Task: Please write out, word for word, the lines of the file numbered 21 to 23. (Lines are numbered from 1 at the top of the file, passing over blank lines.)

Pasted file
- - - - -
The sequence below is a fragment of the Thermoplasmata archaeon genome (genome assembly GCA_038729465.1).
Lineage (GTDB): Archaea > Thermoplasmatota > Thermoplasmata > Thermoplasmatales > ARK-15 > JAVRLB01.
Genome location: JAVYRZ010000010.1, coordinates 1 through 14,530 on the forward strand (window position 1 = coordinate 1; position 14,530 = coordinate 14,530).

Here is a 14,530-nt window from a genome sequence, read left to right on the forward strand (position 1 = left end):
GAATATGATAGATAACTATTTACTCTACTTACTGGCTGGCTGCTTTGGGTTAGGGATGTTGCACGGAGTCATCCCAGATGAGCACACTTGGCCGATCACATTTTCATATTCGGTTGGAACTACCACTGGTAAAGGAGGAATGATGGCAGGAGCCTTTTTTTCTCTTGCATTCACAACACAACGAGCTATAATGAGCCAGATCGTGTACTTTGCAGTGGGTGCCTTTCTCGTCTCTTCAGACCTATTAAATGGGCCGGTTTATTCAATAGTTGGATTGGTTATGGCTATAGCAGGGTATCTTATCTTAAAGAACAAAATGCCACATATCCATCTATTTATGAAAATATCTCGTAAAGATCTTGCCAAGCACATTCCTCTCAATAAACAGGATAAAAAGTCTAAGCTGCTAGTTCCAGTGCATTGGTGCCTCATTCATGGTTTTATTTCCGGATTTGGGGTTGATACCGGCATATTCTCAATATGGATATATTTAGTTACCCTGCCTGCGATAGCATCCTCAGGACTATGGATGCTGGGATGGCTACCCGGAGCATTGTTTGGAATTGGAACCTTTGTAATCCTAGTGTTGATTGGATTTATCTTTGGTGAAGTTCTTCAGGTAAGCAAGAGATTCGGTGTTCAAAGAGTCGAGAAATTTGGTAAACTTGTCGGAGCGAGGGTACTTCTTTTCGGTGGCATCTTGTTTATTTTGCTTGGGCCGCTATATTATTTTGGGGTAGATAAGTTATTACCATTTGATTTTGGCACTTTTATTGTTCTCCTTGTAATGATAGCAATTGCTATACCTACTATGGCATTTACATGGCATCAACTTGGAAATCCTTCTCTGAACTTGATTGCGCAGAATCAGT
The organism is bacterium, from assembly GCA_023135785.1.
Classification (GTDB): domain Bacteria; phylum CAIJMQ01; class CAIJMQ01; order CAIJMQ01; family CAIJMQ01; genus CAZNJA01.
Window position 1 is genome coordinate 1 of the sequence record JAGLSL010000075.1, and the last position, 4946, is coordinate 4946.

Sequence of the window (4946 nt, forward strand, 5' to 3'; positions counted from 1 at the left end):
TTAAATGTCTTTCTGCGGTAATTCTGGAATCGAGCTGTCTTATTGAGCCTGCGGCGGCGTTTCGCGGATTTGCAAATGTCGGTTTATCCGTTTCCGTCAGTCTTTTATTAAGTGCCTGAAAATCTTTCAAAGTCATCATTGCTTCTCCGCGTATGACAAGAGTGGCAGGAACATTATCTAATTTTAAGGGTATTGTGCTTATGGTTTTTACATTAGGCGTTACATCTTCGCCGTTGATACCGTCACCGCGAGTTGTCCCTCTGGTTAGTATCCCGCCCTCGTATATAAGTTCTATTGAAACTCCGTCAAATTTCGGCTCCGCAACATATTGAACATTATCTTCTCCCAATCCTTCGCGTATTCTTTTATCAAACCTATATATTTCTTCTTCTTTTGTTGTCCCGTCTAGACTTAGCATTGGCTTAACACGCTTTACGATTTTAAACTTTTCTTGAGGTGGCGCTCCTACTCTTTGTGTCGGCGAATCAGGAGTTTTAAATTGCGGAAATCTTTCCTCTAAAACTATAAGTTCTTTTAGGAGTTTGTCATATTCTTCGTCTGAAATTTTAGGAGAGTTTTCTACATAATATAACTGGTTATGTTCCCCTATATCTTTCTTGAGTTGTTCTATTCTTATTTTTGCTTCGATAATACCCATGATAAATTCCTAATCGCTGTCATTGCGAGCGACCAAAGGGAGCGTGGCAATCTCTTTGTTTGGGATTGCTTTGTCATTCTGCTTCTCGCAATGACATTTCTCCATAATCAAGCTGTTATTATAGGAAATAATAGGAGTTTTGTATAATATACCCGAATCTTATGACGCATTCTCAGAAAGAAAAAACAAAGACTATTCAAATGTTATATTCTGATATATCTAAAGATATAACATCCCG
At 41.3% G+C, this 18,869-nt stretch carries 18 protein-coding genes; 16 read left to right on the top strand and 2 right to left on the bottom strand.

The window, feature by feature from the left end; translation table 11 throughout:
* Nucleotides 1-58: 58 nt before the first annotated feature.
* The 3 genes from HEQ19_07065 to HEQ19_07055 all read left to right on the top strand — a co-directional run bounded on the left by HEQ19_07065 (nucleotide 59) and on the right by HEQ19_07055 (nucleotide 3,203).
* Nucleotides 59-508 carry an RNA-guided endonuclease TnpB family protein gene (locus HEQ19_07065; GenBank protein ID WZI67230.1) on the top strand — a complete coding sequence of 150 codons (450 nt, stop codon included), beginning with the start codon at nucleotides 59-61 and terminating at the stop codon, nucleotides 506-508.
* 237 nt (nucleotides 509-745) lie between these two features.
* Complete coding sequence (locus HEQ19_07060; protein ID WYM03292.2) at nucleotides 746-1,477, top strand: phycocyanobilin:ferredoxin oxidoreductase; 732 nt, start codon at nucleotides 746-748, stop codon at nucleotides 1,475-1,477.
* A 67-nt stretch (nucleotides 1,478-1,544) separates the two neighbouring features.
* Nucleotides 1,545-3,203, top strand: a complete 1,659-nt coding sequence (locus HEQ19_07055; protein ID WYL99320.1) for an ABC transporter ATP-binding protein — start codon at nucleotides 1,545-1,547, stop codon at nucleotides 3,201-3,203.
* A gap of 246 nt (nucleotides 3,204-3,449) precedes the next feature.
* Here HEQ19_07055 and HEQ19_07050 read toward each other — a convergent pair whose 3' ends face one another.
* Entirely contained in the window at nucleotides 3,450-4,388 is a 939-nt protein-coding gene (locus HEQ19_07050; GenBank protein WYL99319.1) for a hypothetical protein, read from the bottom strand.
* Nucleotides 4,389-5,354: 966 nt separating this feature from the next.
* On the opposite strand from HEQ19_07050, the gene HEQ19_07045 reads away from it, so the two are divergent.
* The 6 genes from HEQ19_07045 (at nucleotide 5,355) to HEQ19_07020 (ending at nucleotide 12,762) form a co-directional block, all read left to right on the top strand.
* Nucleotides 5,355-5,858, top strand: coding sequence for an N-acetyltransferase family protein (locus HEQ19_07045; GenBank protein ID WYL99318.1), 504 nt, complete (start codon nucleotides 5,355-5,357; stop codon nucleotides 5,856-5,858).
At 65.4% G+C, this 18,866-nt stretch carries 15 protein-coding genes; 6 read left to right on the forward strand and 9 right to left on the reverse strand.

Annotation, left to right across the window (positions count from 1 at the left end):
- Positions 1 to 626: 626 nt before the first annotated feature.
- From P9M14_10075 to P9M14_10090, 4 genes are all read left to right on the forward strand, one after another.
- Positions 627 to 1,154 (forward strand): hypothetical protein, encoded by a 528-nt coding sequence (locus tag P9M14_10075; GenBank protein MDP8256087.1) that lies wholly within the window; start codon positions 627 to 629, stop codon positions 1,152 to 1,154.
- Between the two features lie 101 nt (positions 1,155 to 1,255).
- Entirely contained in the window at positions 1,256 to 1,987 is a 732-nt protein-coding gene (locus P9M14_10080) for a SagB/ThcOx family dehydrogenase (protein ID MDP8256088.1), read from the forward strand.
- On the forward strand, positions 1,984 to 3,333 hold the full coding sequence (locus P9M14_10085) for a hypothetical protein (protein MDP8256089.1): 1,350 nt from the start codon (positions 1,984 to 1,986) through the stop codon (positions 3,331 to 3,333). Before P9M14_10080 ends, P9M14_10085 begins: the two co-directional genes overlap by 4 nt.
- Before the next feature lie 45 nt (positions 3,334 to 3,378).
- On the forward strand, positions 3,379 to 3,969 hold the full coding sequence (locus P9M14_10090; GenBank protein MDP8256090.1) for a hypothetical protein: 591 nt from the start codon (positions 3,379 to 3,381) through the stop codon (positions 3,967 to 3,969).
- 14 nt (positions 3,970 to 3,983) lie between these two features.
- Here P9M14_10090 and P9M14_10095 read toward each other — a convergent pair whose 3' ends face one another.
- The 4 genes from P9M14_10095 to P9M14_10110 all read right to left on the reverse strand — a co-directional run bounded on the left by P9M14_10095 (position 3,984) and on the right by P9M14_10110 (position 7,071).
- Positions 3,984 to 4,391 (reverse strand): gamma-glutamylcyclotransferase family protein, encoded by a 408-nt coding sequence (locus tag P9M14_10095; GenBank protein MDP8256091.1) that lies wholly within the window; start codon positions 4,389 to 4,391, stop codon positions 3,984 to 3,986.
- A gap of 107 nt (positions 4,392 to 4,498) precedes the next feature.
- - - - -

* Here HEQ19_07055 and HEQ19_07050 read toward each other — a convergent pair whose 3' ends face one another.
* Entirely contained in the window at nucleotides 3,450-4,388 is a 939-nt protein-coding gene (locus HEQ19_07050; GenBank protein WYL99319.1) for a hypothetical protein, read from the bottom strand.
* Nucleotides 4,389-5,354: 966 nt separating this feature from the next.